Meet the Vulnerable Congressman Who Helped Spark an Immigration Crisis in Maine


Rep. Jared Golden has championed legislation that provides free housing for migrant asylum seekers

Representative Jared Golden (D., Maine) / Twitter @golden4congress

Patrick Hauf • September 16, 2022 04:59

A vulnerable Maine Democrat has led an effort to make migrants eligible for his state’s welfare program, a policy that could hurt him at the polls in November given that it has led to a costly overflow of asylum seekers in the city of Portland.

As state legislator, Rep. Jared Golden championed a bill in 2015 declaring asylum-seeking immigrants eligible for the state’s General Assistance Program, which provides free hotels, meals, and accommodations. other essential products for elderly and homeless Mainers. As a result, around 1,200 immigrants are currently receiving emergency housing in Portland and are unable to work until they receive government approval, a process that can take several months. Portland officials in May informed federal immigration agencies that hotels in the city have reached capacity and are unable to house additional asylum seekers, just as federal funds for the program are about to expire.

“I am writing this email to alert you to the fact that as of the date of this email, there is no longer any shelter OR hotel capacity in Portland, Maine,” the director of City Health and Human Services, Kristen Dow. “Furthermore, as our staff is quite dispersed, there is no guarantee that we will be able to assist individuals in their search for emergency accommodation.”

Maine’s migrant issues could pose a problem for Golden, a member of the centrist House Blue Dog Coalition, as he faces a close re-election campaign against Republican former congressman Bruce Poliquin. Golden has attempted to distance himself from the Biden administration’s immigration policy, which is supported by only 33% of Americans—presentation legislation in May that would prevent the president from ending Title 42, a Trump-era policy that allows immigration authorities to turn away asylum seekers at the border. As a state legislator, however, Golden welcomed an unprecedented number of asylum-seeking immigrants to his state with some of the most extensive welfare benefits in the nation.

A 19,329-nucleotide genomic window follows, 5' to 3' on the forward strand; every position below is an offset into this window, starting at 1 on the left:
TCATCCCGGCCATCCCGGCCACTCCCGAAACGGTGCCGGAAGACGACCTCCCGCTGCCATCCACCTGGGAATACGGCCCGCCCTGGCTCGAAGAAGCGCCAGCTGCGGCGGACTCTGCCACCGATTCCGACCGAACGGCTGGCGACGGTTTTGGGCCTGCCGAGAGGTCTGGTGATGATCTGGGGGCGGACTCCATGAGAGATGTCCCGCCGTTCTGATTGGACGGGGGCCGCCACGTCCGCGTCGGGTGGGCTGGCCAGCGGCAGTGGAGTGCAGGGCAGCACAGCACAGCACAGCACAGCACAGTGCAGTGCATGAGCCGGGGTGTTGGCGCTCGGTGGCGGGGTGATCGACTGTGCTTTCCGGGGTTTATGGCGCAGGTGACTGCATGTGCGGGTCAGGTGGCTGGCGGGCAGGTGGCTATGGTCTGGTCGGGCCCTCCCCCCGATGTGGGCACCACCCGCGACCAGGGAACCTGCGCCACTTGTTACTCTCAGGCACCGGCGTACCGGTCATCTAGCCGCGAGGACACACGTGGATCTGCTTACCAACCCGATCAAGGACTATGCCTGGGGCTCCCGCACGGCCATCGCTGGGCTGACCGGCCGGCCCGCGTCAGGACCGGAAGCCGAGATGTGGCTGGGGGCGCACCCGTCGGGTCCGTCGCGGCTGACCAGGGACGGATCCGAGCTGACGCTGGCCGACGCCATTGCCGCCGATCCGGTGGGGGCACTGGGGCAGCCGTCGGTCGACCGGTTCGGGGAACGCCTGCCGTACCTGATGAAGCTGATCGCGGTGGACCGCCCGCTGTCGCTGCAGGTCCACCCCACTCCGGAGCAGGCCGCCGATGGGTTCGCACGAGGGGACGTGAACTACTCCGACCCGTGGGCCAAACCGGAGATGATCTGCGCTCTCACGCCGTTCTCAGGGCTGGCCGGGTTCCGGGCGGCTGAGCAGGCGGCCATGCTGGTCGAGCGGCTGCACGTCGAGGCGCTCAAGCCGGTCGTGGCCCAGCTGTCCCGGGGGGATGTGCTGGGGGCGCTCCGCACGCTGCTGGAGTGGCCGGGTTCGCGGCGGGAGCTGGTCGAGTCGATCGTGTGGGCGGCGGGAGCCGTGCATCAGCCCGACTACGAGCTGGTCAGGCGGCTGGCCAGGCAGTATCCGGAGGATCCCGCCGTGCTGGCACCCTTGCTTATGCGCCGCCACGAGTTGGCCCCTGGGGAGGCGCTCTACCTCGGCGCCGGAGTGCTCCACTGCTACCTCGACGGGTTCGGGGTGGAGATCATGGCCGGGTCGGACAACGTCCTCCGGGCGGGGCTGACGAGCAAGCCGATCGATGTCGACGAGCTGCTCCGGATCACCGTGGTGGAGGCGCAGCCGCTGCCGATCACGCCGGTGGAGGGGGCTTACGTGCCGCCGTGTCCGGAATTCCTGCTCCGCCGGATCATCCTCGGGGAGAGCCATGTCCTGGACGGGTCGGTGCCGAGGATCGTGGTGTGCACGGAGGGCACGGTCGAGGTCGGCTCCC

“Voting to refuse to lend a hand to people far less fortunate than me, who came here hoping to find peace and freedom…goes against everything I defend,” Golden said in 2015.

In the years since its implementation, the asylum policy has strained Portland’s budget: while migrants make up 2% of Portland’s population, their social costs consist of 20 percent of the city budget. The policy, which provides two years of assistance for each asylum seeker, Cost the city $40 million between January and June just to lodge some 400 families.

Maine pays 70% of general assistance funds to cities, the rest costs covered by the federal government in recent years amid the pandemic. Federal support is due to expire next month, however, meaning Portland could be forced to cut other programs. Portland City Manager in April postponed a presentation of the city’s budget due to concerns about rising housing costs for asylum seekers.

Golden helped lead the effort to pass the 2015 migrant welfare measure at the State House in an 81-63 vote, which largely toed party lines. State Democrats moved to pass the measure after then-Maine Gov. Paul LePage (R.) in 2014 stopped state relief to cities that allowed asylum seekers to receive welfare, which he said was illegal. In a 2015 op-ed, the Maine Democrat dismissed criticism from Republicans that welfare for asylum seekers would lead to a shortage of funds for other programs.

“At a time when our state is operating on a revenue surplus, Maine doesn’t have to choose between housing our seniors or housing asylum seekers,” Golden wrote.

Bobby Reynolds, a senior adviser to the Golden campaign, told the Free Washington Beacon that the measure had a strong Republican influence Support in the state Senate, but would not comment on whether Golden regretted his vote.

Portland in 2019 hosted 450 African asylum seekers, many of whom were held in the city’s sports arena for two months. Residents raised $1 million to help provide essential care, and others volunteered to house families. African immigrants from the General Assistance Program spread the news to their families still abroad via WhatsApp, according to a July report in the Christian Science Monitor. Most of these African immigrants do not speak English and are often unable to start working for over a year.

Portland’s mayor and manager did not respond to requests for comment. The Maine Department of Health and Human Services, which oversees the general assistance program, did not respond to a request for comment.


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